Find possible inherited homes by reading your local obituaries, then searching property tax records to find the deceased’s property. While they might need some cosmetic updates, they’re unlikely to be in as rough shape as a category-three vacancy. Relatives of a deceased person might just be looking to get rid of the property — and its responsibilities — quickly and for a fair price.
If you’re truly having no luck, expand your search area to include farther-flung neighborhoods. When home shopping on a budget, you’ll need to be flexible. Areas further out from urban centers could have lower home prices.
For-sale-by-owner listings could also represent a potential bargain. Sellers are already saving on the real estate agent’s commission, so they don’t need to make as much on the sale. But without an agent, they might have an inflated idea of their home’s worth, and you might have to educate them on the market.
Finding cheap houses: Off-market homes
Lean on your network and put the word out that you’re looking to buy a home. Word-of-mouth can tell you who might need to move before they’ve even listed their home. Keep an ear open for life circumstances — like a job offer in another state or a divorce — which could lead to a move. Sometimes you can make an offer before the seller ever lists their home.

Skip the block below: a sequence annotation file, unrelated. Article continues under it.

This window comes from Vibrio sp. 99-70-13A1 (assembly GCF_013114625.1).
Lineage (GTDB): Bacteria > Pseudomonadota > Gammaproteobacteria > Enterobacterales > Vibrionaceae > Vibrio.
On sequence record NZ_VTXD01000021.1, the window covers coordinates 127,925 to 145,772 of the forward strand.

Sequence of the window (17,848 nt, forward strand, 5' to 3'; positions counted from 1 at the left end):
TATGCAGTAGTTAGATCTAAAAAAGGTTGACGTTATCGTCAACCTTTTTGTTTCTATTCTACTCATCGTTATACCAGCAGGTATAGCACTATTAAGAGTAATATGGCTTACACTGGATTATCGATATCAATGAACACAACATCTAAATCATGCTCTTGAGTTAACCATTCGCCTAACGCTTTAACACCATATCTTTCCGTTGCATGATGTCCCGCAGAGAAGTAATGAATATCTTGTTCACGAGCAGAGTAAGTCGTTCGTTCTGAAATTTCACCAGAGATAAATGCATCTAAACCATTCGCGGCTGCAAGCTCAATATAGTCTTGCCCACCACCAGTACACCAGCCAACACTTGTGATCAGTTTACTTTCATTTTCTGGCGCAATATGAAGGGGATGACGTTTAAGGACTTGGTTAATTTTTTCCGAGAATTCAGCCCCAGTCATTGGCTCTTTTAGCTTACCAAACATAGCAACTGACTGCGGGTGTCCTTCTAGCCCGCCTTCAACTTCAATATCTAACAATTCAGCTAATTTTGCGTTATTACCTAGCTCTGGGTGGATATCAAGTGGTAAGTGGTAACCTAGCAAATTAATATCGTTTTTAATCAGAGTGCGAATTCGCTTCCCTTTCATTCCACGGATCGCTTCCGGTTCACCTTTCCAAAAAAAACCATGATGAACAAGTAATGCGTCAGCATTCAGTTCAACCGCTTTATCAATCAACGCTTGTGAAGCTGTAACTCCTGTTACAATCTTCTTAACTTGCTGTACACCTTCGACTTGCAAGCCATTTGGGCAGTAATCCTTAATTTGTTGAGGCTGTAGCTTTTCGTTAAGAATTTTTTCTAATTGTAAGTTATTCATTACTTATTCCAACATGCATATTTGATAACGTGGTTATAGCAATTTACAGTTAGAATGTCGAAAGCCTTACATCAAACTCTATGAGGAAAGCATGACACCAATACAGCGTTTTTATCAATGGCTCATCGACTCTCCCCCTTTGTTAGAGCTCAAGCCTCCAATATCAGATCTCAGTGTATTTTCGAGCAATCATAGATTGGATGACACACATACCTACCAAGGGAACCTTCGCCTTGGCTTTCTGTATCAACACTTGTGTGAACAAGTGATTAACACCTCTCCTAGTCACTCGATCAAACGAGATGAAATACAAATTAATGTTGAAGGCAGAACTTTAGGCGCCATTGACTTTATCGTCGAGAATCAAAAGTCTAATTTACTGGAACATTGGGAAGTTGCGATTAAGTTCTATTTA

Door-knocking is another tried and true method to find off-market homes. Pick a neighborhood where you want to live and drive around, looking for homes that might fit your criteria. Introduce yourself to the owner and see if they are willing to talk about selling or are thinking about moving in the next year or so. Even if they’re not open to selling, they might know a neighbor who is planning on a move.
Source: (Thomas uit Apeldoorn / Pexels)
Finding cheap houses: Short sales
Short sales are home sales where the seller is headed toward foreclosure. The current owner has worked with their lender to arrange to sell the home at either a loss on the mortgage or for the current amount outstanding.
Short sales can be risky, particularly if they’re bank-initiated. If the seller refuses to move out, you might have to incur the eviction costs after closing. Banks sometimes collect and hold on to several offers, trying to get the most out of the property and leaving you in limbo for months.
To find short sales, search court records for “preforeclosures” in your area. They’re sometimes listed online, or you might have to go into the county clerk’s office. Contact agencies who specialize in representing short sales and ask to be added to their mailing list.
When making an offer on a short sale you might have to deal with both the current owner and the bank who owns the mortgage on the house. Negotiations can get tricky. Before deciding to look at short sales, find a real estate agent who’s experienced with these unique sales.
Finding cheap houses: Foreclosures
With a foreclosure, the bank owns the home. It’s often the step after a short sale fails, and one of the advantages of buying a foreclosure over a short sale is that the previous owner has already moved out.
Finding foreclosure auctions varies by city, county, and state. Some cities list foreclosures for auction on the town website; Others require that banks publish auction listings in the local newspaper. If you attend a foreclosure auction, you need to have proof of funds and be able to pay cash for the property.